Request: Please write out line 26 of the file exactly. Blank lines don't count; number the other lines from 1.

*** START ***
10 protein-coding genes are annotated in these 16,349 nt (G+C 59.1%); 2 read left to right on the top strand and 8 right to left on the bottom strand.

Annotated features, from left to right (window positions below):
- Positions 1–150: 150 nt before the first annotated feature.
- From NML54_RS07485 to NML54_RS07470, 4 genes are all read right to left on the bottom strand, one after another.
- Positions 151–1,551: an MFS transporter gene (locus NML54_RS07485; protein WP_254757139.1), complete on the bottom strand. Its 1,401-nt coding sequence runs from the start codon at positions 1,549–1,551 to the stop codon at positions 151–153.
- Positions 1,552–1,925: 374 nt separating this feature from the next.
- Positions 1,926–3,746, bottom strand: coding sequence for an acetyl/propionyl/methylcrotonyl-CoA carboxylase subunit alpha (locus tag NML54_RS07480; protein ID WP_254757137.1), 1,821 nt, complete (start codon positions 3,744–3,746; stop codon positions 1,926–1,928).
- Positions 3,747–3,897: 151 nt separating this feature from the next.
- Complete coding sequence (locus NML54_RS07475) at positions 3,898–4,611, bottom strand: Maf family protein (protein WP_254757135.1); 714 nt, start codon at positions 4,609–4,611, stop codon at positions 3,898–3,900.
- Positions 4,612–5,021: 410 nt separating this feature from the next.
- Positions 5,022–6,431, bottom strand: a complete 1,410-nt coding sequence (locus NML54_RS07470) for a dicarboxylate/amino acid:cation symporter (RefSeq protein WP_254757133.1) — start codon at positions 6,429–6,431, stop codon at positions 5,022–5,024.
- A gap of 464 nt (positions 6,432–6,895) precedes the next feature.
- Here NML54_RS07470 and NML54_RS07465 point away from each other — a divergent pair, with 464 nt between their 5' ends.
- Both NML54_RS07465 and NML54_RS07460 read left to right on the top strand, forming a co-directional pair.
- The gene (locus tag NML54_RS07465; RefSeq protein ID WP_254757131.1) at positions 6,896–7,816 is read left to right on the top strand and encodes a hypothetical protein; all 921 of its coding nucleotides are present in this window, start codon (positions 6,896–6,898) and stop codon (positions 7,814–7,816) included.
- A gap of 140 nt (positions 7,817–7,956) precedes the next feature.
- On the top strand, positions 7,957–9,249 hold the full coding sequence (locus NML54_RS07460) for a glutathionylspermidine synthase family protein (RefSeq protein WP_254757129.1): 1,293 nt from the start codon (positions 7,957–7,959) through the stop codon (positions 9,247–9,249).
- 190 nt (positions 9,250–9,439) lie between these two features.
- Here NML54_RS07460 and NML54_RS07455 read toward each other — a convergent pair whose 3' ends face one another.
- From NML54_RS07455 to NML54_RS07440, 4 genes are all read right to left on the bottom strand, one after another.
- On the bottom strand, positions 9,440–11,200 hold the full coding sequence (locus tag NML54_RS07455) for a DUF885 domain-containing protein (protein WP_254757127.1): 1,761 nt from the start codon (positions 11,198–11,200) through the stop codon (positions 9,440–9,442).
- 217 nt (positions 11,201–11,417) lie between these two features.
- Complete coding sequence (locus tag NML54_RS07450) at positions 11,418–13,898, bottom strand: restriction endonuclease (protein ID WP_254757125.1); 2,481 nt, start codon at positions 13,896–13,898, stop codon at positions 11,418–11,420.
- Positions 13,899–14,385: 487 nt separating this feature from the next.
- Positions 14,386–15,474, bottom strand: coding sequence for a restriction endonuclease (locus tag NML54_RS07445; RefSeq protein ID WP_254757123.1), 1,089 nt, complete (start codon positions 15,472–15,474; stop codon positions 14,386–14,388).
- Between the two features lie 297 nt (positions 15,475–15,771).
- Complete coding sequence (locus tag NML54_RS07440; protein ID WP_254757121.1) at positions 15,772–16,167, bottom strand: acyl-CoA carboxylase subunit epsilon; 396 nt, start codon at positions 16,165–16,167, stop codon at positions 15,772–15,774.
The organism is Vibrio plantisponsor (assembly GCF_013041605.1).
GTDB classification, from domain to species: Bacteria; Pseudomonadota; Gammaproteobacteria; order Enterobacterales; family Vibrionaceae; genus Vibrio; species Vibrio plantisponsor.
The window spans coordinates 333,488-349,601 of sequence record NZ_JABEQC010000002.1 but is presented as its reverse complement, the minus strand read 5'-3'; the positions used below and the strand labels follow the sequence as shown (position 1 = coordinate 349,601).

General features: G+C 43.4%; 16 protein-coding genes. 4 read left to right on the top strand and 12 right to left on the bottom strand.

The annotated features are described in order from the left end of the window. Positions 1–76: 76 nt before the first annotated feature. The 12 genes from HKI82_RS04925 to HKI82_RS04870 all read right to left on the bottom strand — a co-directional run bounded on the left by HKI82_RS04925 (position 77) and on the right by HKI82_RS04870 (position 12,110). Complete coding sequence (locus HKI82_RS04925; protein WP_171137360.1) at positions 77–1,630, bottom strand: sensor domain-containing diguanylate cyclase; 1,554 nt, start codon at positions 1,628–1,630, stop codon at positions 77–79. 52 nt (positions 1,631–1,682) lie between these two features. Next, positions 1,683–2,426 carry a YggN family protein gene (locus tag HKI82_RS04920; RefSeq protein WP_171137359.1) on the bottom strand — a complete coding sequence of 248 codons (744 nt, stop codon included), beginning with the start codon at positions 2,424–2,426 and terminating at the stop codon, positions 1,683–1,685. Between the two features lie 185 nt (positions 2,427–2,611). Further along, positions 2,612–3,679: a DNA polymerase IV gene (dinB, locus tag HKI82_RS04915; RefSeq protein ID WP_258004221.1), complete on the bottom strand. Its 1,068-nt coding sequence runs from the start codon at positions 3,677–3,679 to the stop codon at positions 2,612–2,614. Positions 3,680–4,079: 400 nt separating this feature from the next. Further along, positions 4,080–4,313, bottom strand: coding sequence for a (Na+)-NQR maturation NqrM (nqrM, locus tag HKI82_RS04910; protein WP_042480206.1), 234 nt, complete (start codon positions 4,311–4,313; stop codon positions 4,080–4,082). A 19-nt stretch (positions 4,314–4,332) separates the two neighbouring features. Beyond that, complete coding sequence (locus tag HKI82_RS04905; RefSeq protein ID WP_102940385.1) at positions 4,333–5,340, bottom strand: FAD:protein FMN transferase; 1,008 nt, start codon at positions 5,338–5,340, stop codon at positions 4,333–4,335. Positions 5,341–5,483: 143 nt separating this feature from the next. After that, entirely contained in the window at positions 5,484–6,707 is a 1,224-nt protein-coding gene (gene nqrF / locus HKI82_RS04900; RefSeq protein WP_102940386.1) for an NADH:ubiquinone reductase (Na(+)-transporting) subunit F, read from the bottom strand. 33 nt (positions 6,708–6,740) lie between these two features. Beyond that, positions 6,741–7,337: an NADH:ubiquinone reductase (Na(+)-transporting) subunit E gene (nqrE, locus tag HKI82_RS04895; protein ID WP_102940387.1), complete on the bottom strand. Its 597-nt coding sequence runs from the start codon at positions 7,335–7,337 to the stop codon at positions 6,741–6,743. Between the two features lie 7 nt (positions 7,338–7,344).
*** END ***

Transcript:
- Between the two features lie 297 nt (positions 15,475–15,771).